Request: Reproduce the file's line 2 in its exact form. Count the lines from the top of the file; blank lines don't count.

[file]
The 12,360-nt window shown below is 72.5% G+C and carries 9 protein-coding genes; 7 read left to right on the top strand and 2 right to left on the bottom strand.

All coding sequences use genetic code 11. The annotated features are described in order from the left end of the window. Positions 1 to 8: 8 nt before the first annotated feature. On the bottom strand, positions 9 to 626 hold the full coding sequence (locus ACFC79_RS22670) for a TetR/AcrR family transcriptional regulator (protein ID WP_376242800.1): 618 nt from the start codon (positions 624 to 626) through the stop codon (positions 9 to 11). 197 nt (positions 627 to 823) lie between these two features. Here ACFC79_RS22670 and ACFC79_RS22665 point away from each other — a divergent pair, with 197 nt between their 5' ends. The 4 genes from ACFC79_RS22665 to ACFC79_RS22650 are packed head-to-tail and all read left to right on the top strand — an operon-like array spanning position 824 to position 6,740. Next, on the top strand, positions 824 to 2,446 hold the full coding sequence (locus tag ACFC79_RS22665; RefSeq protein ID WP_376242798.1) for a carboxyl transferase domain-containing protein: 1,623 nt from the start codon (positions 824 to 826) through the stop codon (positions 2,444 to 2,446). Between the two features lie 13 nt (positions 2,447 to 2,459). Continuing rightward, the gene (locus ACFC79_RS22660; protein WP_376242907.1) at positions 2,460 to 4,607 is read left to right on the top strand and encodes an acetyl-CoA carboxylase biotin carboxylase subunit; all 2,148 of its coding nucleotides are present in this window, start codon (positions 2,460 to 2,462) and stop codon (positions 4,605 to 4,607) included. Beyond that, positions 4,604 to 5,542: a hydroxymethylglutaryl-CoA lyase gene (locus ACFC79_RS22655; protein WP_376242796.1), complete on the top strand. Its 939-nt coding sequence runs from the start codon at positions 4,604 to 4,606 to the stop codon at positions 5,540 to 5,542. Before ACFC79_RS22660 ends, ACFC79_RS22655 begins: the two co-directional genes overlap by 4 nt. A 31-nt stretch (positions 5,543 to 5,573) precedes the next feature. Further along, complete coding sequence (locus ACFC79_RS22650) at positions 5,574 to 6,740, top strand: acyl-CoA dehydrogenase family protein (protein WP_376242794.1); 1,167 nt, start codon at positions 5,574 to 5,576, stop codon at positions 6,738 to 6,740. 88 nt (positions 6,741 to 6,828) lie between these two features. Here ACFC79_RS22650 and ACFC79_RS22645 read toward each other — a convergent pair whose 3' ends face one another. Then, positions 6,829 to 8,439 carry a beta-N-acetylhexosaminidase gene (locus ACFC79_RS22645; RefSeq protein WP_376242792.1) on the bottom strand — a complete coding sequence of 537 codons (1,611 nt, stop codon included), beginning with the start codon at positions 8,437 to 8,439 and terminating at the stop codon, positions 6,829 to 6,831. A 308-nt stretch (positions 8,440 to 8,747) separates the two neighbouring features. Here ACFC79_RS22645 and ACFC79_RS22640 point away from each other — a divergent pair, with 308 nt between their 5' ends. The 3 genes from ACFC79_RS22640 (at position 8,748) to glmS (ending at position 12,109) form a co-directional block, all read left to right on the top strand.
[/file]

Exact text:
All coding sequences use genetic code 11. The annotated features are described in order from the left end of the window. Positions 1 to 8: 8 nt before the first annotated feature. On the bottom strand, positions 9 to 626 hold the full coding sequence (locus ACFC79_RS22670) for a TetR/AcrR family transcriptional regulator (protein ID WP_376242800.1): 618 nt from the start codon (positions 624 to 626) through the stop codon (positions 9 to 11). 197 nt (positions 627 to 823) lie between these two features. Here ACFC79_RS22670 and ACFC79_RS22665 point away from each other — a divergent pair, with 197 nt between their 5' ends. The 4 genes from ACFC79_RS22665 to ACFC79_RS22650 are packed head-to-tail and all read left to right on the top strand — an operon-like array spanning position 824 to position 6,740. Next, on the top strand, positions 824 to 2,446 hold the full coding sequence (locus tag ACFC79_RS22665; RefSeq protein ID WP_376242798.1) for a carboxyl transferase domain-containing protein: 1,623 nt from the start codon (positions 824 to 826) through the stop codon (positions 2,444 to 2,446). Between the two features lie 13 nt (positions 2,447 to 2,459). Continuing rightward, the gene (locus ACFC79_RS22660; protein WP_376242907.1) at positions 2,460 to 4,607 is read left to right on the top strand and encodes an acetyl-CoA carboxylase biotin carboxylase subunit; all 2,148 of its coding nucleotides are present in this window, start codon (positions 2,460 to 2,462) and stop codon (positions 4,605 to 4,607) included. Beyond that, positions 4,604 to 5,542: a hydroxymethylglutaryl-CoA lyase gene (locus ACFC79_RS22655; protein WP_376242796.1), complete on the top strand. Its 939-nt coding sequence runs from the start codon at positions 4,604 to 4,606 to the stop codon at positions 5,540 to 5,542. Before ACFC79_RS22660 ends, ACFC79_RS22655 begins: the two co-directional genes overlap by 4 nt. A 31-nt stretch (positions 5,543 to 5,573) precedes the next feature. Further along, complete coding sequence (locus ACFC79_RS22650) at positions 5,574 to 6,740, top strand: acyl-CoA dehydrogenase family protein (protein WP_376242794.1); 1,167 nt, start codon at positions 5,574 to 5,576, stop codon at positions 6,738 to 6,740. 88 nt (positions 6,741 to 6,828) lie between these two features. Here ACFC79_RS22650 and ACFC79_RS22645 read toward each other — a convergent pair whose 3' ends face one another. Then, positions 6,829 to 8,439 carry a beta-N-acetylhexosaminidase gene (locus ACFC79_RS22645; RefSeq protein WP_376242792.1) on the bottom strand — a complete coding sequence of 537 codons (1,611 nt, stop codon included), beginning with the start codon at positions 8,437 to 8,439 and terminating at the stop codon, positions 6,829 to 6,831. A 308-nt stretch (positions 8,440 to 8,747) separates the two neighbouring features. Here ACFC79_RS22645 and ACFC79_RS22640 point away from each other — a divergent pair, with 308 nt between their 5' ends. The 3 genes from ACFC79_RS22640 (at position 8,748) to glmS (ending at position 12,109) form a co-directional block, all read left to right on the top strand.